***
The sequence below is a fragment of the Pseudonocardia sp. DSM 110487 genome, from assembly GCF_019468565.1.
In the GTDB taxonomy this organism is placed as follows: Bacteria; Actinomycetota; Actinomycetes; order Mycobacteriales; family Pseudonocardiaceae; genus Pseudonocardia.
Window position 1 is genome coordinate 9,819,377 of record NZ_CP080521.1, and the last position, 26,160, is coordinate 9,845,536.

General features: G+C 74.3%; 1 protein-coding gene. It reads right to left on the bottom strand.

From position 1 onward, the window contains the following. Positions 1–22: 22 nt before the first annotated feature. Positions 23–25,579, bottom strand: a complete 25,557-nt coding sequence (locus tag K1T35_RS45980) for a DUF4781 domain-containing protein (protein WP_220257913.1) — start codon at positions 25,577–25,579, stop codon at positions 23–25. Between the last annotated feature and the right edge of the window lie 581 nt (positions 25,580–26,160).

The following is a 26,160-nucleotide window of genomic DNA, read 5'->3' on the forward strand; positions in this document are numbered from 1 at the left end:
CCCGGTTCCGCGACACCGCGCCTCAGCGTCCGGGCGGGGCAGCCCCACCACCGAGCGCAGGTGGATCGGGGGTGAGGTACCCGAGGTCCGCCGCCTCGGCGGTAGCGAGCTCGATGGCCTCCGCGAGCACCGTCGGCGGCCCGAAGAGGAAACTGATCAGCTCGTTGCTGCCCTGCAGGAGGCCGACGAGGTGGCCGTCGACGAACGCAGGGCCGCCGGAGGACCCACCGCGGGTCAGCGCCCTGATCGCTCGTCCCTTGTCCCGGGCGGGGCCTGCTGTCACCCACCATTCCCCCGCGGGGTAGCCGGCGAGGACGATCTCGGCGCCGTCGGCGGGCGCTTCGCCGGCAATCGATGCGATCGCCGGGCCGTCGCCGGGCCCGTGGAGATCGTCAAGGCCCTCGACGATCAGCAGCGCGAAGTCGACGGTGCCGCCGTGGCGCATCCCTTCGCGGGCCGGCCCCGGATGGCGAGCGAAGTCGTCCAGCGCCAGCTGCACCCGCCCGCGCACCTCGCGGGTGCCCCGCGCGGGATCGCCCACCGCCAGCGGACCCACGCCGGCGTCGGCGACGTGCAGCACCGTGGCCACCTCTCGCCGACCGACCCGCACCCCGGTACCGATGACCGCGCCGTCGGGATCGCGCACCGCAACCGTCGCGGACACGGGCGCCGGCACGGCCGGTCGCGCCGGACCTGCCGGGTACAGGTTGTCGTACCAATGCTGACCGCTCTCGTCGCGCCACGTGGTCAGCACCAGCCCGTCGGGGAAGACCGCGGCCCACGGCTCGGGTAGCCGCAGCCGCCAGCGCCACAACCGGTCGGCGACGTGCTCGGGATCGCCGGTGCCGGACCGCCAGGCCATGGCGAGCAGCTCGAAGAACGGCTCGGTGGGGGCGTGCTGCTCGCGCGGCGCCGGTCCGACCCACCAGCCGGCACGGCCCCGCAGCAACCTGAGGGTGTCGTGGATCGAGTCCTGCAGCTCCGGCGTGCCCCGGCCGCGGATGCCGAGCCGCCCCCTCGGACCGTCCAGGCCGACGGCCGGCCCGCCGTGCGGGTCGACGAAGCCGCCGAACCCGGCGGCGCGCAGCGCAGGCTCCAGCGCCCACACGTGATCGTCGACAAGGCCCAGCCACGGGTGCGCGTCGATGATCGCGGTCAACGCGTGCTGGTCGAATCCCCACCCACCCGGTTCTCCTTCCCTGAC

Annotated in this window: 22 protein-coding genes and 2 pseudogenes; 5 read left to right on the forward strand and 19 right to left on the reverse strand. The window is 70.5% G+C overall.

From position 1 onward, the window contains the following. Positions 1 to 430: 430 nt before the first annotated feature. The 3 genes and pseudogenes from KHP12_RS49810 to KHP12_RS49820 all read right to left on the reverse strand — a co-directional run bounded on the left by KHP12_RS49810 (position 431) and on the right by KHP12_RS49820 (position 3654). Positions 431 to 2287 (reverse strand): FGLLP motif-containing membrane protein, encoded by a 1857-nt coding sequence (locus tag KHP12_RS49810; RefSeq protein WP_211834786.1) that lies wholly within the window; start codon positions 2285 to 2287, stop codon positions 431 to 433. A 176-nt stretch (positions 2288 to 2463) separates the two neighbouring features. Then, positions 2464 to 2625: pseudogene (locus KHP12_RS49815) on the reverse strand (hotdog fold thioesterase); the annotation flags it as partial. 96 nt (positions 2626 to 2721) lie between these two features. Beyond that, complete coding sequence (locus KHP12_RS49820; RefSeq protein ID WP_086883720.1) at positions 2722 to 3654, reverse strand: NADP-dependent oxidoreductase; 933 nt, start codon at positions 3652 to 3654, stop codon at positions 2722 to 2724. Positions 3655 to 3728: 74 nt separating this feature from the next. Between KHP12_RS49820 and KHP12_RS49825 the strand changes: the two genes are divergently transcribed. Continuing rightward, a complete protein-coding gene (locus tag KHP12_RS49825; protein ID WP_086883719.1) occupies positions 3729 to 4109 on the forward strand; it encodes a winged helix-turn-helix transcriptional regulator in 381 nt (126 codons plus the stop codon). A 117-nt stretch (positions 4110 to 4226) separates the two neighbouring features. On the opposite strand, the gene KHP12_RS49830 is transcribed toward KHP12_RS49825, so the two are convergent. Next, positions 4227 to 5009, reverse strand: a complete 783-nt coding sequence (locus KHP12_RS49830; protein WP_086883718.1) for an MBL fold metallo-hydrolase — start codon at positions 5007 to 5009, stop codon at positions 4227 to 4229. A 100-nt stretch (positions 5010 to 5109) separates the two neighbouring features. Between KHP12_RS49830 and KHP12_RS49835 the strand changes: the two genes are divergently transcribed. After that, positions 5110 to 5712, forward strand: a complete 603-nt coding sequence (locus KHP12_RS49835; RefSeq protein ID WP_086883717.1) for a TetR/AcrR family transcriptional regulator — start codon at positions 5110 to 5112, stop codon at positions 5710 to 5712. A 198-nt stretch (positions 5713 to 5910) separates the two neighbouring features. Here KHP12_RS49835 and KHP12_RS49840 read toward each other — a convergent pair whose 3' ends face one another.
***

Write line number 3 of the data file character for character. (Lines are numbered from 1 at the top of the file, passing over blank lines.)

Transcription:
Window position 1 is genome coordinate 9,819,377 of record NZ_CP080521.1, and the last position, 26,160, is coordinate 9,845,536.